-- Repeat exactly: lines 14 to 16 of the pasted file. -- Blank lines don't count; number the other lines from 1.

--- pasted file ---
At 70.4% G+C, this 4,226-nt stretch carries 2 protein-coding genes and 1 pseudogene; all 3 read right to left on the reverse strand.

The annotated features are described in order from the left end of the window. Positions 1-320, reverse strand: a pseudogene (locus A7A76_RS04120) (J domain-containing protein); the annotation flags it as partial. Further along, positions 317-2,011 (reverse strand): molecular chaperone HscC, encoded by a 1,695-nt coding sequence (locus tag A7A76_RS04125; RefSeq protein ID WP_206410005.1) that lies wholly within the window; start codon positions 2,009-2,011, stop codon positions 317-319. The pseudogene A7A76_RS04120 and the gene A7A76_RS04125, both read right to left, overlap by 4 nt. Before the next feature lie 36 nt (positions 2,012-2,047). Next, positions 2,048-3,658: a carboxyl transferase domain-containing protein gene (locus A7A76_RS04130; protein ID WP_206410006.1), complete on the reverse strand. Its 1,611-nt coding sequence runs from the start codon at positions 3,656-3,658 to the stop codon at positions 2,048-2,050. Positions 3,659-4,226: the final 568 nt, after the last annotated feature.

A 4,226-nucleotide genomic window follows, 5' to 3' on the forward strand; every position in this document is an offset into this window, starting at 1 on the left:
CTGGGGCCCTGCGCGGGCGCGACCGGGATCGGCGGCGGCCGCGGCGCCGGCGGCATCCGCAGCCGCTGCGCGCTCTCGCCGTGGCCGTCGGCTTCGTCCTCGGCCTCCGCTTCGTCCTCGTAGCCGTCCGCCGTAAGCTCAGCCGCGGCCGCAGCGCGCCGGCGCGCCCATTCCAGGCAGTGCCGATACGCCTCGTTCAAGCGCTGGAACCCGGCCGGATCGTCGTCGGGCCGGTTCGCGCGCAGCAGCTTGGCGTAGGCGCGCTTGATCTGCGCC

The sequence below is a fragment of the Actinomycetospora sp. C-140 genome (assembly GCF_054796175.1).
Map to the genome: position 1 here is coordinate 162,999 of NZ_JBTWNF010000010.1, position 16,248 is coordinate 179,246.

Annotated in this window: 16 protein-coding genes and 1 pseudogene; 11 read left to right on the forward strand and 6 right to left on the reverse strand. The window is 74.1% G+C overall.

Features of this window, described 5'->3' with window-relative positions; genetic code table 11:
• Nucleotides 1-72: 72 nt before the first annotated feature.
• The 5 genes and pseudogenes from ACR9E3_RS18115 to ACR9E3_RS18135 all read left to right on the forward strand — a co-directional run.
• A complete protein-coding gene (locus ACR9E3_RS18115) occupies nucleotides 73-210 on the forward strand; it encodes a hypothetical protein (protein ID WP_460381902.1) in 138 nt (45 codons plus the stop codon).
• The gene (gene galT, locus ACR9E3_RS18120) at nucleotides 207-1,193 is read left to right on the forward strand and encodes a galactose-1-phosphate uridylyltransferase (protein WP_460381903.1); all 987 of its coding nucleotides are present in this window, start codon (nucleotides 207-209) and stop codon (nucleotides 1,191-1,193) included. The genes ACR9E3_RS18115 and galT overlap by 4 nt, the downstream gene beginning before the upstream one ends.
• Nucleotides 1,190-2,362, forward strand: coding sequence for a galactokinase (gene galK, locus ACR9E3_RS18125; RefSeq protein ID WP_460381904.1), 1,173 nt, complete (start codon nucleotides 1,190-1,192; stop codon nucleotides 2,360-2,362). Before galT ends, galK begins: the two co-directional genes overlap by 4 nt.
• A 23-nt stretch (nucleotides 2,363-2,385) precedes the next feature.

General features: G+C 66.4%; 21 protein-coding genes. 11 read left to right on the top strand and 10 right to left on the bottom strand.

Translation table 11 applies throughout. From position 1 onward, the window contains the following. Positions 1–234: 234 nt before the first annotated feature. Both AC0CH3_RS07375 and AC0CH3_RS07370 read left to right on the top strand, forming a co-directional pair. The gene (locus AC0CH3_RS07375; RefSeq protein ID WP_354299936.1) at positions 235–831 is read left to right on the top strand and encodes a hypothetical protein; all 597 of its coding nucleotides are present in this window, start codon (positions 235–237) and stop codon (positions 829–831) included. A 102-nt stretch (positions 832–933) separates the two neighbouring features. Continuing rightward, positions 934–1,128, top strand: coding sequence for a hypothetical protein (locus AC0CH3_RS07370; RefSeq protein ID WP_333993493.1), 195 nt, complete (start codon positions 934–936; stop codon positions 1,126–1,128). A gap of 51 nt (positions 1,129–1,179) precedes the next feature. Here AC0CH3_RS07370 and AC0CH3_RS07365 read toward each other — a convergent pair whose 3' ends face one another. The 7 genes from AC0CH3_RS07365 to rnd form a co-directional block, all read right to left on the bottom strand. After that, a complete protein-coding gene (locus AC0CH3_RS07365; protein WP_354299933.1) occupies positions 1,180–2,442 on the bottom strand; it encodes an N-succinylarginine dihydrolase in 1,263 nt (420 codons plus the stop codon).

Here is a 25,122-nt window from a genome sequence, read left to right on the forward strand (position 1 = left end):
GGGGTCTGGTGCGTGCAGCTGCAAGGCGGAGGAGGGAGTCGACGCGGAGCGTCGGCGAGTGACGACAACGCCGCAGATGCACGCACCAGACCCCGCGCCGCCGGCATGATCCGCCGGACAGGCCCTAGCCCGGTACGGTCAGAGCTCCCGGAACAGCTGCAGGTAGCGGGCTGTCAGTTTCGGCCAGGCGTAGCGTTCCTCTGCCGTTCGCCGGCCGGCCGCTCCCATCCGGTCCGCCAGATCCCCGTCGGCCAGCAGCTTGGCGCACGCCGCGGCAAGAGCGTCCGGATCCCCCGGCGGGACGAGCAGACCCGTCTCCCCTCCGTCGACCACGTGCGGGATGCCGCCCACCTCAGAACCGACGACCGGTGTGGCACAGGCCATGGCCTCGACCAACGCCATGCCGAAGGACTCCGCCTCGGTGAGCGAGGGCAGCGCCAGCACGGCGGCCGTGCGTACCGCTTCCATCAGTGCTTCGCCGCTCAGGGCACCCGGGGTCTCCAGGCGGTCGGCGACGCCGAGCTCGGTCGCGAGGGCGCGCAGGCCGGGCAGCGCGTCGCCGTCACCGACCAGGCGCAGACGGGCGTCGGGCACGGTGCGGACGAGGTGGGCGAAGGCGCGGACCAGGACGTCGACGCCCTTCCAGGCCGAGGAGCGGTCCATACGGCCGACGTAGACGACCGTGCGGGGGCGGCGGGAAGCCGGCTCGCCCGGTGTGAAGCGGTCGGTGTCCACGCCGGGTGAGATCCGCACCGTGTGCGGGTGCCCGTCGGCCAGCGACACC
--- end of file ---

• A 23-nt stretch (nucleotides 2,363-2,385) precedes the next feature.

General features: G+C 66.4%; 21 protein-coding genes. 11 read left to right on the top strand and 10 right to left on the bottom strand.

Translation table 11 applies throughout. From position 1 onward, the window contains the following. Positions 1–234: 234 nt before the first annotated feature. Both AC0CH3_RS07375 and AC0CH3_RS07370 read left to right on the top strand, forming a co-directional pair. The gene (locus AC0CH3_RS07375; RefSeq protein ID WP_354299936.1) at positions 235–831 is read left to right on the top strand and encodes a hypothetical protein; all 597 of its coding nucleotides are present in this window, start codon (positions 235–237) and stop codon (positions 829–831) included. A 102-nt stretch (positions 832–933) separates the two neighbouring features. Continuing rightward, positions 934–1,128, top strand: coding sequence for a hypothetical protein (locus AC0CH3_RS07370; RefSeq protein ID WP_333993493.1), 195 nt, complete (start codon positions 934–936; stop codon positions 1,126–1,128). A gap of 51 nt (positions 1,129–1,179) precedes the next feature. Here AC0CH3_RS07370 and AC0CH3_RS07365 read toward each other — a convergent pair whose 3' ends face one another. The 7 genes from AC0CH3_RS07365 to rnd form a co-directional block, all read right to left on the bottom strand. After that, a complete protein-coding gene (locus AC0CH3_RS07365; protein WP_354299933.1) occupies positions 1,180–2,442 on the bottom strand; it encodes an N-succinylarginine dihydrolase in 1,263 nt (420 codons plus the stop codon).